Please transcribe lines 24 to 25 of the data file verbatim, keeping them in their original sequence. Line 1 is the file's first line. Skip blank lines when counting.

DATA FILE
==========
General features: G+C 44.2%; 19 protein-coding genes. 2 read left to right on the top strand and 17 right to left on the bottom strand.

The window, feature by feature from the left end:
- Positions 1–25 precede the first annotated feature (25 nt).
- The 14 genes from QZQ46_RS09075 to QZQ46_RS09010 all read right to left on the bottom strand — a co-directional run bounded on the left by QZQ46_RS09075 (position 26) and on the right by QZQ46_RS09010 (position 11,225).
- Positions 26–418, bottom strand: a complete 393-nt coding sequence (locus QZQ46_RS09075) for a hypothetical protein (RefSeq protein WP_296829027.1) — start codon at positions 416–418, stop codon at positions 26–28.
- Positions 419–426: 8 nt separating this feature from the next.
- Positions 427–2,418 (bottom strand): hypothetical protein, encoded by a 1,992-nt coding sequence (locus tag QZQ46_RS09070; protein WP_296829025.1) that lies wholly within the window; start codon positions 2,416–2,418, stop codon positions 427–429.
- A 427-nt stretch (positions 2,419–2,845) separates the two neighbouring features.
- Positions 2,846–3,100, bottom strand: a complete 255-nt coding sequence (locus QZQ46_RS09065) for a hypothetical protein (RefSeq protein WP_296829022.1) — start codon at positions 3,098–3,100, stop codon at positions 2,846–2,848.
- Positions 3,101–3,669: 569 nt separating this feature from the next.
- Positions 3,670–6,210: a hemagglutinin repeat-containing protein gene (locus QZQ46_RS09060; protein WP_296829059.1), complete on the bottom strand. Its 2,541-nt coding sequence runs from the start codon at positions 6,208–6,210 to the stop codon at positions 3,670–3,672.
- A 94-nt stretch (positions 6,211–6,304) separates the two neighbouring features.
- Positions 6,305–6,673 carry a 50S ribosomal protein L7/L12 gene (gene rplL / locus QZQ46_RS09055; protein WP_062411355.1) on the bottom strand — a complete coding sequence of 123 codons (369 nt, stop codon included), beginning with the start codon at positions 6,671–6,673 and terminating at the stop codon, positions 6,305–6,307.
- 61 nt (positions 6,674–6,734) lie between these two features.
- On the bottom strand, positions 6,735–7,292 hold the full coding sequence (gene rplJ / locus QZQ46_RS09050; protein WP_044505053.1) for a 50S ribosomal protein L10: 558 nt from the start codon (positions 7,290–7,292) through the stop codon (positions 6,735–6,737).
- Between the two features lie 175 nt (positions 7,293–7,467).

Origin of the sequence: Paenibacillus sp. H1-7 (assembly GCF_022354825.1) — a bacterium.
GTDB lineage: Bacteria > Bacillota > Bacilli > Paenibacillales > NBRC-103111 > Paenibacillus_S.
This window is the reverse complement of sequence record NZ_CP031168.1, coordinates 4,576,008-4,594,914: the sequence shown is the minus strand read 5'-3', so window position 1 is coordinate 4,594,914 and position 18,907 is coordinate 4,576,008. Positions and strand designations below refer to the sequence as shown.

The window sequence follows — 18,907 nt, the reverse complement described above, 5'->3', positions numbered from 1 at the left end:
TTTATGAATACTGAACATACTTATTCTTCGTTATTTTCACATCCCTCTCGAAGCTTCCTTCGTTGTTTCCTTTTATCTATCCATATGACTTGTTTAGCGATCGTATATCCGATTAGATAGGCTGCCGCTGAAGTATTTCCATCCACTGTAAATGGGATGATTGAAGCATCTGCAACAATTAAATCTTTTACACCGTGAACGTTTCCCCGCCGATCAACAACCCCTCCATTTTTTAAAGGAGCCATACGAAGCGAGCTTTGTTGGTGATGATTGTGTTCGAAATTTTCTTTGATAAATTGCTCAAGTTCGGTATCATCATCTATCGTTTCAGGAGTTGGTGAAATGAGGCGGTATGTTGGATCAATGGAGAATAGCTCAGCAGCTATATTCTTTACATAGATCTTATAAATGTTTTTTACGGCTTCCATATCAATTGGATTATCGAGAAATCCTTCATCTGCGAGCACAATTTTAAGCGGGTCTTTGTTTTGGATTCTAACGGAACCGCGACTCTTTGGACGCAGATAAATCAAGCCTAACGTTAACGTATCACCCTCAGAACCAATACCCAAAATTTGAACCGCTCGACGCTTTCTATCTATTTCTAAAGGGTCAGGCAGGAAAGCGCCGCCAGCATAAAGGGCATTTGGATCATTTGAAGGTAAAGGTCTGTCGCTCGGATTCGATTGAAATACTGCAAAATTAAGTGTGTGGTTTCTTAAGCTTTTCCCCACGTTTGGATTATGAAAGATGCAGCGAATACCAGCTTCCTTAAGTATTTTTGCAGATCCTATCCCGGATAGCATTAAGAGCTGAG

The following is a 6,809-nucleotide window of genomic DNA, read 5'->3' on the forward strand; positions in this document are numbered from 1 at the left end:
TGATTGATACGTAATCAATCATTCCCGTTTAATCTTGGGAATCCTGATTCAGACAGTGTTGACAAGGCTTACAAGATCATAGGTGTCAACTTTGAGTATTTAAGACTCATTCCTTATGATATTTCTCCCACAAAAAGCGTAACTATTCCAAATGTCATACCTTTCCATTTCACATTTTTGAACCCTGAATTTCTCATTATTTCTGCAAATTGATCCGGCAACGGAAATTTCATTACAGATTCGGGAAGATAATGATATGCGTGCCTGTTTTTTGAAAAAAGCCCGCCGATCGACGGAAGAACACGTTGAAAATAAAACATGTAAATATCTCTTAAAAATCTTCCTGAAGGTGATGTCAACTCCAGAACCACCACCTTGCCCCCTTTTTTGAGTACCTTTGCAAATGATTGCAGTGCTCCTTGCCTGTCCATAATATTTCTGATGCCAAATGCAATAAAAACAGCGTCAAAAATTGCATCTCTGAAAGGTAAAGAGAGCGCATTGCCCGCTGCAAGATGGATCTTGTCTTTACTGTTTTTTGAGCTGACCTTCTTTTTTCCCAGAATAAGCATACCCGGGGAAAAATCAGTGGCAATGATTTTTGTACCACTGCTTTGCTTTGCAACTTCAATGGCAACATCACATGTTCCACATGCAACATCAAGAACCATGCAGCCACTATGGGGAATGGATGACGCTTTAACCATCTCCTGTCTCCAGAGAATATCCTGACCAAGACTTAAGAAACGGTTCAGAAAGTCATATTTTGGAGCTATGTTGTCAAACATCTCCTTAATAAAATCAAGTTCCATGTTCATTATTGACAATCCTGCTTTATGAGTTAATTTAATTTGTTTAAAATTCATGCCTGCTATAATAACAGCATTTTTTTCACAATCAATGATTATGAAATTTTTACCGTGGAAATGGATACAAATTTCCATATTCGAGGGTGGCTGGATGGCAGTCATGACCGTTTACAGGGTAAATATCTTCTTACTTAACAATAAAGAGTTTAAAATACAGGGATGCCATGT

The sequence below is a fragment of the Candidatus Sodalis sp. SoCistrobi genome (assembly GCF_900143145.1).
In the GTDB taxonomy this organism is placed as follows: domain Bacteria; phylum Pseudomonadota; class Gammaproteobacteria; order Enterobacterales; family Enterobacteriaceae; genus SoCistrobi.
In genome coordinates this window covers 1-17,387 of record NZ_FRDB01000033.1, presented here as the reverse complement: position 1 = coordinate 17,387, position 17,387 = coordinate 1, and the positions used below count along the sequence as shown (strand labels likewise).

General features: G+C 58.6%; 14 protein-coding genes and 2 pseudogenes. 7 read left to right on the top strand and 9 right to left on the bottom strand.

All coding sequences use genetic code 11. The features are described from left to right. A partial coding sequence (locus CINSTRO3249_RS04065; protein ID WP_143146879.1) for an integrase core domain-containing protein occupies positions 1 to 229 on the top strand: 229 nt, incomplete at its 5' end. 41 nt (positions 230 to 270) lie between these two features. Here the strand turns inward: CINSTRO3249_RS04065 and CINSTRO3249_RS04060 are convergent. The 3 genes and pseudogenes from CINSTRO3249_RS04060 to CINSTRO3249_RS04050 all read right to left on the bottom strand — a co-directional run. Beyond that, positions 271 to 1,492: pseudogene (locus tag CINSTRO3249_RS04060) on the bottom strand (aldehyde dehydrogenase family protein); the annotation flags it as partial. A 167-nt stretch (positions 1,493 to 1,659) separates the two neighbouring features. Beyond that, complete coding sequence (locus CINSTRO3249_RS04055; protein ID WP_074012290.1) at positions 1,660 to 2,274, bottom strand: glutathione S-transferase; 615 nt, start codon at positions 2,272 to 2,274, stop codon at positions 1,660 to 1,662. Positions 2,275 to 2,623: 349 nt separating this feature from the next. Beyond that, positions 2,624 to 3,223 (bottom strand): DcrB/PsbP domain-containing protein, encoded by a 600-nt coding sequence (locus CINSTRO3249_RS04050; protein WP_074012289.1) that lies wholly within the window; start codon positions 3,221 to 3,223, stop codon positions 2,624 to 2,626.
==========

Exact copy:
The sequence below is a fragment of the Candidatus Sodalis sp. SoCistrobi genome (assembly GCF_900143145.1).
In the GTDB taxonomy this organism is placed as follows: domain Bacteria; phylum Pseudomonadota; class Gammaproteobacteria; order Enterobacterales; family Enterobacteriaceae; genus SoCistrobi.